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The year is 2081, and... oh, what can I say? Dystopian stories have been done to death.

I have a much more practical problem, though. I need to... gasp... pay my taxes.

I owe five different taxes: 1000 credits, 2250 credits, 2750 credits, 4000 credits, and 5000 credits.

What's a credit? Well, it's equivalent to a cubic millimeter of gold, so a cubic centimeter is 1000 credits.

I currently have a 5 centimeter by 3 centimeter by 1 centimeter bar of gold that I've dedicated to paying my taxes. It's worth exactly 15000 credits, and the total value of my taxes is also 15000 credits, so I should be fine.

However, I need to cut the bar into five parts so that each part is worth an amount equal to one of my taxes.

I bought one session at a laser cutter that can cut through and divide the gold, within the following rules:

  1. The laser cutter has a maximum height of 1 cm. (So, I have to put it so that the 5 cm by 3 cm is facing upwards.)

  2. I have three straight cuts, that all happen at the same time. I can't cut it heightwise, only the 5 cm by 3 cm area. I can't rearrange the gold bar in between the cuts.

  3. Cuts must go completely through the cut surface. There is no starting point or ending point requirement.

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  • $\begingroup$ Do the cuts have to be straight? $\endgroup$ – hexomino Dec 3 '18 at 15:22
  • $\begingroup$ @hexomino yes, edited in. $\endgroup$ – Excited Raichu Dec 3 '18 at 15:22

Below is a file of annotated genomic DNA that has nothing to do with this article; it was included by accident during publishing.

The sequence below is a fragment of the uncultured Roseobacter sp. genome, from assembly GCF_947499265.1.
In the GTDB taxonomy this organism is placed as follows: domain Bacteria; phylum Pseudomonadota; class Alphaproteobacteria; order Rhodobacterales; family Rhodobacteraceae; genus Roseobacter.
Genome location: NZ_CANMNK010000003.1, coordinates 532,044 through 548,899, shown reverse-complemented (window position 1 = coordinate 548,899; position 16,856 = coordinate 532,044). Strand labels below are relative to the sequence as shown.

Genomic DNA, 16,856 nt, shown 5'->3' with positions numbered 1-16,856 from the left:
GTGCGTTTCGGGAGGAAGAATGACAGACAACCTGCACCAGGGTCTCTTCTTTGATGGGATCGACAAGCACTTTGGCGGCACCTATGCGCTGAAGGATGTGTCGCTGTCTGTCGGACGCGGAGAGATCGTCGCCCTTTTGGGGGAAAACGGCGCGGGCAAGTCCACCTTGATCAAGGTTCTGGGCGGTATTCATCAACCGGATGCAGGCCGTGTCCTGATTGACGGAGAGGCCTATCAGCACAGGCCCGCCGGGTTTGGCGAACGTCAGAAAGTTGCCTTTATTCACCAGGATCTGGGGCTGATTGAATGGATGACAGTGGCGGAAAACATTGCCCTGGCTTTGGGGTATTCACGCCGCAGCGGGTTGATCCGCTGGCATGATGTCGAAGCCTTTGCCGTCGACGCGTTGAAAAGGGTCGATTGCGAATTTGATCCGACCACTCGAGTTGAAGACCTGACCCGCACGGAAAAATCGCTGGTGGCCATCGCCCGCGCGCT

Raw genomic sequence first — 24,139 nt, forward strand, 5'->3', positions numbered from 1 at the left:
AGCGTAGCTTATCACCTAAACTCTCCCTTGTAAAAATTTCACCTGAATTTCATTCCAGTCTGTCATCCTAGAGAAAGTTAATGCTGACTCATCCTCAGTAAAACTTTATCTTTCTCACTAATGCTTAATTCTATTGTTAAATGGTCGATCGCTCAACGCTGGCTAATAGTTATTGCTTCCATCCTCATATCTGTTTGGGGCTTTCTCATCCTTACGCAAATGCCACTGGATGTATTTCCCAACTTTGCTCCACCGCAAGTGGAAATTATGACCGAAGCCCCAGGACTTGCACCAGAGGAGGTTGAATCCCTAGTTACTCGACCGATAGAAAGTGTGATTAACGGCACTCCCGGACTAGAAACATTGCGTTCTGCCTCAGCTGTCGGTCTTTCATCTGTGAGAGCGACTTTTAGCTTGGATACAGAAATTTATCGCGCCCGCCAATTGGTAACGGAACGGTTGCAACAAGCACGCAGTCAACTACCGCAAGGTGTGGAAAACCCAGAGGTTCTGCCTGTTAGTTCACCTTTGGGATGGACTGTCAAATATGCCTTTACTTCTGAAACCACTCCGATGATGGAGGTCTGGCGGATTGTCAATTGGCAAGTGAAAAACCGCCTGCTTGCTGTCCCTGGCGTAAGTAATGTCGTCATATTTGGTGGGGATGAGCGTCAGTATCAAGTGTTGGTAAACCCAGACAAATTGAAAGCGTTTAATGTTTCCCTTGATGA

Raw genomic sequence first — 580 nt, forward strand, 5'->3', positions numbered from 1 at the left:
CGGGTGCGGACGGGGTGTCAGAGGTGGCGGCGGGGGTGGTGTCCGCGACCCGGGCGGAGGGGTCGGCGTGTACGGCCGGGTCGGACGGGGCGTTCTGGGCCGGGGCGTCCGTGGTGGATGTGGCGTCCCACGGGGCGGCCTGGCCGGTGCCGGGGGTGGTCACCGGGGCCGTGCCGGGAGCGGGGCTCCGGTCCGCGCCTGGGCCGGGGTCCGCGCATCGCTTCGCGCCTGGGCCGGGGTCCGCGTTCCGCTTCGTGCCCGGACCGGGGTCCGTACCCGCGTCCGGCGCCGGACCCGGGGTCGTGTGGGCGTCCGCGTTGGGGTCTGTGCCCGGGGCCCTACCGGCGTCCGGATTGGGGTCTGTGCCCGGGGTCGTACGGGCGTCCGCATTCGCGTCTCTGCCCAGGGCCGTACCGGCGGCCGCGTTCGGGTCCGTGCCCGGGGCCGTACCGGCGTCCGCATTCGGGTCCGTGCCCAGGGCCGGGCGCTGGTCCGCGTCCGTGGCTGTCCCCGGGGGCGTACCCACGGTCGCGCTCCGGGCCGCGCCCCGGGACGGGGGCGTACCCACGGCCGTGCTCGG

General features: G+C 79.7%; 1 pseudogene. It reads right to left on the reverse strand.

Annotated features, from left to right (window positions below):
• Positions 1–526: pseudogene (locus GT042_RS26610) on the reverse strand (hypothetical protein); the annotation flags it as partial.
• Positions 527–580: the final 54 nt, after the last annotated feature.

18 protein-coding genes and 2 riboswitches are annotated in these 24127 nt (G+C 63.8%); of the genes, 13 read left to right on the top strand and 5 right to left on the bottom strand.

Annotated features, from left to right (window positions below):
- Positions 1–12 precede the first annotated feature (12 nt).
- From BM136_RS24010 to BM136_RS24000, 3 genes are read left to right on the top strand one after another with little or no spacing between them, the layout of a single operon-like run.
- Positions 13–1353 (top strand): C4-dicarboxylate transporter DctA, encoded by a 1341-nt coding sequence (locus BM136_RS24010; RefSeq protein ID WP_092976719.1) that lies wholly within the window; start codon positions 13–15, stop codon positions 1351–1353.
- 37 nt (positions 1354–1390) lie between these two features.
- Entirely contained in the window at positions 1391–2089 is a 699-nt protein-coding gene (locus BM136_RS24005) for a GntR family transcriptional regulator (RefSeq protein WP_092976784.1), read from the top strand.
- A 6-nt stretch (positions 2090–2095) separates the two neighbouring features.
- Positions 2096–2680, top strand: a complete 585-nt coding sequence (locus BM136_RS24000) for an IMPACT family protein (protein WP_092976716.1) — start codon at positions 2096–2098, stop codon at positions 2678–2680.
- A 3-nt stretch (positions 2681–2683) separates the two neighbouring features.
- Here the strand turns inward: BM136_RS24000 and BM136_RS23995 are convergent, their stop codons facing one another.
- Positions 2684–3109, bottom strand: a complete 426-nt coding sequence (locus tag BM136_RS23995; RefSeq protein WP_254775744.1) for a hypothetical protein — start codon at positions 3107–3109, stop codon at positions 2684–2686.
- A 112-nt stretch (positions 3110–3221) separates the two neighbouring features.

• $\begingroup$ are we cutting only in equivalent pieces? $\endgroup$ – user52327 Dec 3 '18 at 15:48
  • $\begingroup$ @Jannis i'm not exactly sure what you mean... $\endgroup$ – Excited Raichu Dec 3 '18 at 15:56
  • $\begingroup$ Does it have to be 5 pieces exactly? Or could I pay a particular tax with two (or more)smaller pieces? $\endgroup$ – Chris Cudmore Dec 3 '18 at 16:18
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I think this would work

enter image description here
where the numbers on each side represents the number of centimetres left by each cut.

Note: Numbers such as $2,0833\ldots$ represent recurring decimals so that, for example, $2.0833\ldots = 2 \frac{1}{12}$

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  • 2
    $\begingroup$ There are an infinite number of solutions, so I think the original problem should have an extra constraint added. For example: 4. Operating the laser is expensive so use the shortest possible total length of cuts. If that is added then hexomino's solution is nearly optimal, rotating the top left cut to an angle of 45 degrees (so it still separates 1000 mm^2) would do the trick. $\endgroup$ – Penguino Dec 3 '18 at 21:26

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